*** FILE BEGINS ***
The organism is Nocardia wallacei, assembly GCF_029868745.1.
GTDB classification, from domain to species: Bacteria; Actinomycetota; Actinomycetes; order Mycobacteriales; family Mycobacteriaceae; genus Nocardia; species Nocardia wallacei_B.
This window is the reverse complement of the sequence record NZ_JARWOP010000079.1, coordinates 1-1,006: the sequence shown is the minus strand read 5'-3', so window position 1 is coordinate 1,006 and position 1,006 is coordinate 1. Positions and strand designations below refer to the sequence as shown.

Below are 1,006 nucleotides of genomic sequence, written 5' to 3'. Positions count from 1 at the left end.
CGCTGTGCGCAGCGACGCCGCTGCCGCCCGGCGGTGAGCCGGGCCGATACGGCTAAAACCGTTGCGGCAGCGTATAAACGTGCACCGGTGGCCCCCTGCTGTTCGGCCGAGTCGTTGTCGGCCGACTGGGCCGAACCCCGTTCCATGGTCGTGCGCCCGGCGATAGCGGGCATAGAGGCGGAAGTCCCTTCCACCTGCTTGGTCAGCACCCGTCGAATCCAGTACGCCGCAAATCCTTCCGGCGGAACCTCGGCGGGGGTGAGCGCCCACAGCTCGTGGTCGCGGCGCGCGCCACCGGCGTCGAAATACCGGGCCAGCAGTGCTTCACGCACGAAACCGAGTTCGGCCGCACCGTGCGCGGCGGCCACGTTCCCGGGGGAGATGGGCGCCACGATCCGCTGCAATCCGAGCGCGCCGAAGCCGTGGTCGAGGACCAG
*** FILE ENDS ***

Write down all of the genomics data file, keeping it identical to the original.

The organism is Nocardia wallacei, assembly GCF_029868745.1.
GTDB classification, from domain to species: Bacteria; Actinomycetota; Actinomycetes; order Mycobacteriales; family Mycobacteriaceae; genus Nocardia; species Nocardia wallacei_B.
This window is the reverse complement of the sequence record NZ_JARWOP010000079.1, coordinates 1-1,006: the sequence shown is the minus strand read 5'-3', so window position 1 is coordinate 1,006 and position 1,006 is coordinate 1. Positions and strand designations below refer to the sequence as shown.

Below are 1,006 nucleotides of genomic sequence, written 5' to 3'. Positions count from 1 at the left end.
CGCTGTGCGCAGCGACGCCGCTGCCGCCCGGCGGTGAGCCGGGCCGATACGGCTAAAACCGTTGCGGCAGCGTATAAACGTGCACCGGTGGCCCCCTGCTGTTCGGCCGAGTCGTTGTCGGCCGACTGGGCCGAACCCCGTTCCATGGTCGTGCGCCCGGCGATAGCGGGCATAGAGGCGGAAGTCCCTTCCACCTGCTTGGTCAGCACCCGTCGAATCCAGTACGCCGCAAATCCTTCCGGCGGAACCTCGGCGGGGGTGAGCGCCCACAGCTCGTGGTCGCGGCGCGCGCCACCGGCGTCGAAATACCGGGCCAGCAGTGCTTCACGCACGAAACCGAGTTCGGCCGCACCGTGCGCGGCGGCCACGTTCCCGGGGGAGATGGGCGCCACGATCCGCTGCAATCCGAGCGCGCCGAAGCCGTGGTCGAGGACCAG